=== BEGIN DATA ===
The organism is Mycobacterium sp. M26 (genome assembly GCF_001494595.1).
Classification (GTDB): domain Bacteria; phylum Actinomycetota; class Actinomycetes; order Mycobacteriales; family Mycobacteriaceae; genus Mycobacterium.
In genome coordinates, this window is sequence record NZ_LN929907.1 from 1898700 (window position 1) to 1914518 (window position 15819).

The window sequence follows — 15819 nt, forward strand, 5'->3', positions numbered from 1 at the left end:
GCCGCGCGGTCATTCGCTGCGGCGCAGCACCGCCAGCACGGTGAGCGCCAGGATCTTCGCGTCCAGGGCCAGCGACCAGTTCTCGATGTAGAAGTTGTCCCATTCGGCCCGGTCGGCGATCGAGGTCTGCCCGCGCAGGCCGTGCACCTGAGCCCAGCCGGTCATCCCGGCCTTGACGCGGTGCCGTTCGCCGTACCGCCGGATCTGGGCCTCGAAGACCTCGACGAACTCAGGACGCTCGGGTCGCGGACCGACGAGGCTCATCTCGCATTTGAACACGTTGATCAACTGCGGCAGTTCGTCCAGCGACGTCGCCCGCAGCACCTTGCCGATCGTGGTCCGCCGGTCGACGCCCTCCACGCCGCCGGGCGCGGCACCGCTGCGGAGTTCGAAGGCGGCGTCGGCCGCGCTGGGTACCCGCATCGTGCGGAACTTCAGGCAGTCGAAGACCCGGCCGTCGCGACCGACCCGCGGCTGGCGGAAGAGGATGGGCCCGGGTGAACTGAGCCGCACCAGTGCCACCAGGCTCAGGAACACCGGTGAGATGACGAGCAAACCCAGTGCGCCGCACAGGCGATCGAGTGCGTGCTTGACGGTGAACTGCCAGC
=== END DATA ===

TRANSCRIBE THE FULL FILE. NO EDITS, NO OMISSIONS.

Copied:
The organism is Mycobacterium sp. M26 (genome assembly GCF_001494595.1).
Classification (GTDB): domain Bacteria; phylum Actinomycetota; class Actinomycetes; order Mycobacteriales; family Mycobacteriaceae; genus Mycobacterium.
In genome coordinates, this window is sequence record NZ_LN929907.1 from 1898700 (window position 1) to 1914518 (window position 15819).

The window sequence follows — 15819 nt, forward strand, 5'->3', positions numbered from 1 at the left end:
GCCGCGCGGTCATTCGCTGCGGCGCAGCACCGCCAGCACGGTGAGCGCCAGGATCTTCGCGTCCAGGGCCAGCGACCAGTTCTCGATGTAGAAGTTGTCCCATTCGGCCCGGTCGGCGATCGAGGTCTGCCCGCGCAGGCCGTGCACCTGAGCCCAGCCGGTCATCCCGGCCTTGACGCGGTGCCGTTCGCCGTACCGCCGGATCTGGGCCTCGAAGACCTCGACGAACTCAGGACGCTCGGGTCGCGGACCGACGAGGCTCATCTCGCATTTGAACACGTTGATCAACTGCGGCAGTTCGTCCAGCGACGTCGCCCGCAGCACCTTGCCGATCGTGGTCCGCCGGTCGACGCCCTCCACGCCGCCGGGCGCGGCACCGCTGCGGAGTTCGAAGGCGGCGTCGGCCGCGCTGGGTACCCGCATCGTGCGGAACTTCAGGCAGTCGAAGACCCGGCCGTCGCGACCGACCCGCGGCTGGCGGAAGAGGATGGGCCCGGGTGAACTGAGCCGCACCAGTGCCACCAGGCTCAGGAACACCGGTGAGATGACGAGCAAACCCAGTGCGCCGCACAGGCGATCGAGTGCGTGCTTGACGGTGAACTGCCAGC